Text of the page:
In addition to creating jobs and new business in this area, there is hope that other locations on Main Street will follow suit.

“Often times we can do a project on one block and then the rest of the buildings may make further facade improvements based on the investments made,” said Cantler. “When we have all these buildings that are being restored, everyone wants to be in them. We can bring in new companies. “

Also in the area, LMD Technologies received $ 60,000 in Greeneville for the refurbishment of a building on Depot Street.

Awards were given according to the first-come-first-served principle. Part of the funds was reserved for level 3 and 4 projects in rural communities until December 31, 2021. Johnson City is a tier 2 community.

Mission Achieved: East TN teen raises cash to purchase wheelchair-accessible van for brother | WJHL

MORRISTOWN, Tennessee (WJHL) – A 17-year-old girl from Morristown committed to raising enough money to buy a wheelchair accessible van for her younger brother has declared her efforts a victory.

Rylee Linkous posted an update on her fundraising page on Thursday. It says: “WE DID IT!”

Linkous started the fundraiser with the aim of raising $ 35,000 to buy a wheelchair accessible van for her 9-year-old brother, Xander Linkous. Xander was born prematurely. At just 5 weeks old, Rylee said her drug addict mother suffocated him and damaged his brain.

Xander cannot walk, speak, eat, or swallow. But his sister says he is happy and likes to play. (Source: Linkous family)


The teenager from East TN starts a fundraiser to buy a wheelchair-accessible van for her little brother

In their update Thursday, Rylee thanked the more than 300 donors, including an anonymous donor who raised $ 10,000.

“I want to thank each and every one of you for your overwhelming support and generosity. Thank you everyone, ”she wrote.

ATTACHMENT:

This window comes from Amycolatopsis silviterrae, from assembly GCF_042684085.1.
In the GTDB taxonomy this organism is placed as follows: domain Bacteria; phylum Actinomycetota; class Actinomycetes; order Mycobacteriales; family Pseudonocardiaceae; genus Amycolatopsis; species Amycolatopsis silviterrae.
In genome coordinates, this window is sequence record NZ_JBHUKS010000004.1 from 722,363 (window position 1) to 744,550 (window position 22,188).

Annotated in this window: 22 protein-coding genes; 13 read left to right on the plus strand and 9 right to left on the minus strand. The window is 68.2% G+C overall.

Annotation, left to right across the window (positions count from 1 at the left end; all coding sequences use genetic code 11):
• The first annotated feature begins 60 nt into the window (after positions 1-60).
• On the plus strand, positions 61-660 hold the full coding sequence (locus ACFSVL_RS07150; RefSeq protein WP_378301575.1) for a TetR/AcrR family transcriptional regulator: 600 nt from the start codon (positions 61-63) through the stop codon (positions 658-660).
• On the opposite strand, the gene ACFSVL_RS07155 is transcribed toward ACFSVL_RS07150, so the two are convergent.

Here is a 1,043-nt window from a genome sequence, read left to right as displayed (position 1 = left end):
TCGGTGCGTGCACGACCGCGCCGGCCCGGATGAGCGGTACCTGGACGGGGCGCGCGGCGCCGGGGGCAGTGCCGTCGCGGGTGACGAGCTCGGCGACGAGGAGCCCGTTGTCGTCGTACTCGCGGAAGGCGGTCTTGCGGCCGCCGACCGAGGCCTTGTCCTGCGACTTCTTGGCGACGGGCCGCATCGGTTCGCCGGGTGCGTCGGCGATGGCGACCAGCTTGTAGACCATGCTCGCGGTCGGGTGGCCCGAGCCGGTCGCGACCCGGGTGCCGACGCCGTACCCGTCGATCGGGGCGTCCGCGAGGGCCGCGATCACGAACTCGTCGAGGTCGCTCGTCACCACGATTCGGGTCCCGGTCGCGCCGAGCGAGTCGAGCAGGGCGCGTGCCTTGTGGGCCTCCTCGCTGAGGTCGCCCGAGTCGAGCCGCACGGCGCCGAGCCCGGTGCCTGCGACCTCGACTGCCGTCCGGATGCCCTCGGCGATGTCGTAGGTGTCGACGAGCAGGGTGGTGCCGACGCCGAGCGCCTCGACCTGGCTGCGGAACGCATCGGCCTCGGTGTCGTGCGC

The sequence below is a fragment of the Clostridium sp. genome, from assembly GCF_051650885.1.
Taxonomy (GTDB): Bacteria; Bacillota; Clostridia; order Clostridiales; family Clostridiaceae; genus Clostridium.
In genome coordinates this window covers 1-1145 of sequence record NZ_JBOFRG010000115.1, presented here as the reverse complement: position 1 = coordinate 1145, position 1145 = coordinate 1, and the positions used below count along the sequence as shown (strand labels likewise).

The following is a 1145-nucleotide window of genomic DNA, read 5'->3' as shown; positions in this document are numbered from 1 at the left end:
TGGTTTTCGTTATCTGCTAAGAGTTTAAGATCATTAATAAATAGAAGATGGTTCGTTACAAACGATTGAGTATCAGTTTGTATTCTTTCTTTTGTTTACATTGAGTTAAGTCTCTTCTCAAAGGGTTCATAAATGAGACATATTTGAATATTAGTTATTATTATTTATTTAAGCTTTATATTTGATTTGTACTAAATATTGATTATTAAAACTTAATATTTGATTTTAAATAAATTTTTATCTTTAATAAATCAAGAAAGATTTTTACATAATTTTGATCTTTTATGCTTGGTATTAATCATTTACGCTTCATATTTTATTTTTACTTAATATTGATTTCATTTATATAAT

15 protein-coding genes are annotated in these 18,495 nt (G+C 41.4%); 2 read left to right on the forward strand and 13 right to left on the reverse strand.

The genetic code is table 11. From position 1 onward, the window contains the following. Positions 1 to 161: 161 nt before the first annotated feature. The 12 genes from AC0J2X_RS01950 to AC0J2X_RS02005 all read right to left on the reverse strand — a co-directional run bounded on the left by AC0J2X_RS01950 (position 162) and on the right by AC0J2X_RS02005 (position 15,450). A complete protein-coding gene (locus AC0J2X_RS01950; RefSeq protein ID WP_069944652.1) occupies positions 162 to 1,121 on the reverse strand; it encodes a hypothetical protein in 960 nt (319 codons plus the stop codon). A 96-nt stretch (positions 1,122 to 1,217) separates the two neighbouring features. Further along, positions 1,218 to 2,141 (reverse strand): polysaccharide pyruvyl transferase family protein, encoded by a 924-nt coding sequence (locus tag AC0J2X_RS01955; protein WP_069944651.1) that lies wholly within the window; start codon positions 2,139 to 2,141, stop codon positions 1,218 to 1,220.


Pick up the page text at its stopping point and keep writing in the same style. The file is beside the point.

New Gov. Cooper govt order to extend occupancy capability at companies, leisure venues | WJHL

RALEIGH, NC (WNCN) – Governor Roy Cooper said he will sign an executive order Tuesday that will further relax COVID-19 restrictions, including increasing maximum occupancy in some companies.

“Strong security protocols, including the mask mandate, remain in place. It will still be important to stay socially aloof and develop good judgment, ”said Cooper.

Museums, aquariums, retail stores and stores, hairdressers / salons / personal care stores can be at 100 percent capacity.

Restaurants, breweries and wineries, entertainment areas as well as gyms and pools can be used up to 75 percent.

Bars, sports arenas, and other live venues can be 50 percent busy.

All of these facilities still require masks and 6 feet of social distance, and Cooper said some of them may not be able to meet the maximum occupancy allowed by the order.

From Friday, the curfew for alcohol consumption will be lifted on site at 11 p.m.

The bulk gathering limit, which covers other types of gatherings not otherwise specified in the order, will be increased to 50 indoors and 100 outdoors.

“These are significant changes, but they are safe to make. We’ve been saying all along that the science and data would be our guide to this dimmer switch approach and they show that we can do it, ”he said.

The ordinance comes into force on March 26th.

“This virus and its contagious variants are still spreading and we may need to be even more careful as we relax restrictions as we will likely come into contact with more people as we leave our homes and go to public places,” said Cooper.

Dr. Mandy Cohen of the State Department of Health and Human and Services said 31.7 percent of North Carolinians over the age of 18 have been partially vaccinated against the virus.

According to Cohen, 18.8 percent are fully vaccinated.